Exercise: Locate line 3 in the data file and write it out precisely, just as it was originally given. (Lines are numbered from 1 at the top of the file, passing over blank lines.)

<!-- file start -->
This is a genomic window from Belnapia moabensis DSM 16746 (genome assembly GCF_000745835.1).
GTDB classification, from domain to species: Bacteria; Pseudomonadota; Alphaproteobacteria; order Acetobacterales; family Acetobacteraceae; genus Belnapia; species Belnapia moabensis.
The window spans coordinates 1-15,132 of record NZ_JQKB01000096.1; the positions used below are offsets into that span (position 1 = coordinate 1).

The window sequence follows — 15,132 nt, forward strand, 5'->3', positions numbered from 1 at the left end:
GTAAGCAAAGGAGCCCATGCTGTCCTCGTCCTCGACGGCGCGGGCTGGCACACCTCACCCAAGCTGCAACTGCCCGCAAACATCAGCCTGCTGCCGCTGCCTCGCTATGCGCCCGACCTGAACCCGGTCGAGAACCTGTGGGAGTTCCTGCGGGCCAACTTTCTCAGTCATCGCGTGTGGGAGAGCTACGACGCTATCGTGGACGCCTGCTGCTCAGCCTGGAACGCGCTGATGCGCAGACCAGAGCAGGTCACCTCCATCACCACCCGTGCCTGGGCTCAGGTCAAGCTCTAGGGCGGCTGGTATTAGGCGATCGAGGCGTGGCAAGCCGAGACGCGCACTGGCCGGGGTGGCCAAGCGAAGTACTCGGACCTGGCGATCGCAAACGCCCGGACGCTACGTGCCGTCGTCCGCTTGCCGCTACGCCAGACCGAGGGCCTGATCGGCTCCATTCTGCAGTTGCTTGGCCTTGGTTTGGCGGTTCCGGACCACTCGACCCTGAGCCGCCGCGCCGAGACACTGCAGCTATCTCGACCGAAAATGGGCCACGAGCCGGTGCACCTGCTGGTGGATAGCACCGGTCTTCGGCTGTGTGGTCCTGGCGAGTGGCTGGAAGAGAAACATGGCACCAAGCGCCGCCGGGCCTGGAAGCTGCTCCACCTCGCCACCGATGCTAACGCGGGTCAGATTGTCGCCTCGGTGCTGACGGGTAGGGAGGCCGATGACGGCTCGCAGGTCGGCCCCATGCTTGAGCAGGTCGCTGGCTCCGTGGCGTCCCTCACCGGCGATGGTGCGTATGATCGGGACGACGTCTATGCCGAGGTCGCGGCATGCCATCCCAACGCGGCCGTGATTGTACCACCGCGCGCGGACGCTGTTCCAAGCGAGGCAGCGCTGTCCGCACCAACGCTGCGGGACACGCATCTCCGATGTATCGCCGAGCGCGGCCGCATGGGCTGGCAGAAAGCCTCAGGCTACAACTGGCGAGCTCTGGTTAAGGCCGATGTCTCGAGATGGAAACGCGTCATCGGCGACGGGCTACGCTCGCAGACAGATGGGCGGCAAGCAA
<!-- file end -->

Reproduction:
The window spans coordinates 1-15,132 of record NZ_JQKB01000096.1; the positions used below are offsets into that span (position 1 = coordinate 1).